Jury finds Monsanto guilty in first Roundup cancer trial, plaintiff to receive $289 million

A first of it's kind to go to trail, the case was brought against Monsanto by Johnson, 46, a former pest control manager for a California country school system, who was diagnosed with non-Hodgkin’s lymphoma.

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On Friday, Monsanto was found guilty in a lawsuit that alleged Roundup, a glyphosate-based herbacide, causes cancer. After three days of deliberation, the jury at San Francisco’s Superior Court in California ruled that Monsanto failed to warn users of it’s product about the cancer risks and ordered the company pay the plaintiff, Dewayne Johnson, $289 million in restitution.

A first of it’s kind to go to trail, the case was brought against Monsanto by Johnson, 46, a former pest control manager for a California country school system, who was diagnosed with non-Hodgkin’s lymphoma, a cancer of the lymph system, and alleged it was caused by Roundup and Ranger Pro, both glyphosate herbicides. It was “fast-tracked for trial due to the severity” of his cancer, which Johnson’s doctors said he mostly likely won’t live past 2020, Reuters reported.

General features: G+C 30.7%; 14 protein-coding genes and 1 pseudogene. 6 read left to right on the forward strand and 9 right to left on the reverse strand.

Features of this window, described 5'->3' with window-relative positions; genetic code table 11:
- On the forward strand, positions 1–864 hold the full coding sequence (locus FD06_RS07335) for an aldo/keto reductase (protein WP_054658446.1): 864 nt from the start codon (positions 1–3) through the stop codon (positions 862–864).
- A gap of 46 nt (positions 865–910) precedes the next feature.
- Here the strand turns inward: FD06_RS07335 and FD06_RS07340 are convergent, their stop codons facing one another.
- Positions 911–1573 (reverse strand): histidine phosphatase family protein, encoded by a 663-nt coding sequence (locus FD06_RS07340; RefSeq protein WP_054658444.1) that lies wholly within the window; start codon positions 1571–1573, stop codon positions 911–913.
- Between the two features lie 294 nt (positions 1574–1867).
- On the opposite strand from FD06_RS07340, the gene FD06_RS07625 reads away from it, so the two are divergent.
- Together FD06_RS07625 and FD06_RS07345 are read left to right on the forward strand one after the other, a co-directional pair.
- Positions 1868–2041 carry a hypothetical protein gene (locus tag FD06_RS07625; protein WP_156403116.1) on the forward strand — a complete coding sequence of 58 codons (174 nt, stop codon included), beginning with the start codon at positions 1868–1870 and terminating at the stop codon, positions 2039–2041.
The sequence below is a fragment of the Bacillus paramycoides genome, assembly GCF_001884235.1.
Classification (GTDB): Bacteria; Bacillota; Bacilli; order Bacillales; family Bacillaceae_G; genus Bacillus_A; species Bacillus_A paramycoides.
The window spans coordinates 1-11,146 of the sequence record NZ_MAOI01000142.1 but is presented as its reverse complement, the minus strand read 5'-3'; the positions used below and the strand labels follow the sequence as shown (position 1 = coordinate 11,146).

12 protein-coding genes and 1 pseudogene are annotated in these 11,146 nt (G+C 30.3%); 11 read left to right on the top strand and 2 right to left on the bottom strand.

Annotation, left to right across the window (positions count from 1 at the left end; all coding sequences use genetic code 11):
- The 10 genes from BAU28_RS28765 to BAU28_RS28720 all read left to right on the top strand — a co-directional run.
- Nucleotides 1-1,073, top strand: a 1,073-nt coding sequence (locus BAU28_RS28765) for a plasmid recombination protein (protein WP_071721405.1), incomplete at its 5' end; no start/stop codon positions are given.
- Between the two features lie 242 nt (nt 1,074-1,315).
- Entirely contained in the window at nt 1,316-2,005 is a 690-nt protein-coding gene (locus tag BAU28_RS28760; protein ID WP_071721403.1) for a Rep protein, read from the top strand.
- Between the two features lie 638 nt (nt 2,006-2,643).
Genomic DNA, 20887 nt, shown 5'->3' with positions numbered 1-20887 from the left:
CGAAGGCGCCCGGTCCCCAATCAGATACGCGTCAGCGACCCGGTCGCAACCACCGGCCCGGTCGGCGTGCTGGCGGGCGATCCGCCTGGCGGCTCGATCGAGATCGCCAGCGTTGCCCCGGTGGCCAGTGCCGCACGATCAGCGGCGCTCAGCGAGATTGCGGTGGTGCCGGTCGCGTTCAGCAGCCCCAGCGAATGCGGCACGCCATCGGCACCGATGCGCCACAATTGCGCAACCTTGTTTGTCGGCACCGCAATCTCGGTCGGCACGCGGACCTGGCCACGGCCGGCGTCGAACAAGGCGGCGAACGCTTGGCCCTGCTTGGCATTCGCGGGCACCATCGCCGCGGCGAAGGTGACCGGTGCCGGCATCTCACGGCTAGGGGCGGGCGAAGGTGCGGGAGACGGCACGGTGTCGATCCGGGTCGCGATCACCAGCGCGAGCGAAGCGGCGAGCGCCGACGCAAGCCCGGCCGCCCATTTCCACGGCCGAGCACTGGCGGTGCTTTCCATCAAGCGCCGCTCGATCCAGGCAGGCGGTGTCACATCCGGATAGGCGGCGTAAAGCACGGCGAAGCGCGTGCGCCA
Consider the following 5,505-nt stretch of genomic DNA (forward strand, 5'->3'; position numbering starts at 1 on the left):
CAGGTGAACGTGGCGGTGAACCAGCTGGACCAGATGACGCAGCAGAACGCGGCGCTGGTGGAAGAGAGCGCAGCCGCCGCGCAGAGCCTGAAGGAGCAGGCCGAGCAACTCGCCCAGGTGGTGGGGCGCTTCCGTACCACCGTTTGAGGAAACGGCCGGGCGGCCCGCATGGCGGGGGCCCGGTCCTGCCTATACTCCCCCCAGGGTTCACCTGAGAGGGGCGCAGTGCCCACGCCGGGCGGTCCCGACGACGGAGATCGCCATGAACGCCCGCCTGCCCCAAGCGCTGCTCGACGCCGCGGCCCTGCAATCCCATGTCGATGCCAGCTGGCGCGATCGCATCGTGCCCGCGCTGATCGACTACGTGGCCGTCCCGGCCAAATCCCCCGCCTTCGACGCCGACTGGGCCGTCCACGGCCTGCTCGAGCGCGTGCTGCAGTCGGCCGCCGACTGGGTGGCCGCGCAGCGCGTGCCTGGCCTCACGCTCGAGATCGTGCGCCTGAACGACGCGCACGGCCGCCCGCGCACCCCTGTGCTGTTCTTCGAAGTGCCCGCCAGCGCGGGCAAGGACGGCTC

The four-week trial brought testimony from statisticians, doctors, public health researchers and epidemiologists each with different opinions on whether glyphosate causes cancer. But in the end, the jury found Monsanto failed to warn Johnson along with other consumers of the products’ cancer risks. Johnson was awarded “$39 million in compensatory and $250 million in punitive damages,” Reuters reported.

Johnson’s lawyer, Brent Wisner hailed the ruling and asked Monsanto to “put consumer safety first over profits.”

Monsanto, now part of Bayer AG after an acquisition, responded that the company’s herbicides don’t causes cancers and backed it up with scientific studies that show no correlation between glyphosate and cancer.

“Today’s decision does not change the fact that more than 800 scientific studies and reviews…support the fact that glyphosate does not cause cancer, and did not cause Mr. Johnson’s cancer,” Monsanto said.

While the U.S. Environmental Protection Agency announced in 2017 glyphosate was not likely a carcinogen to humans after decades-long studies, the World Health Organization concluded the chemical was “probably carcinogenic to humans” in 2015.

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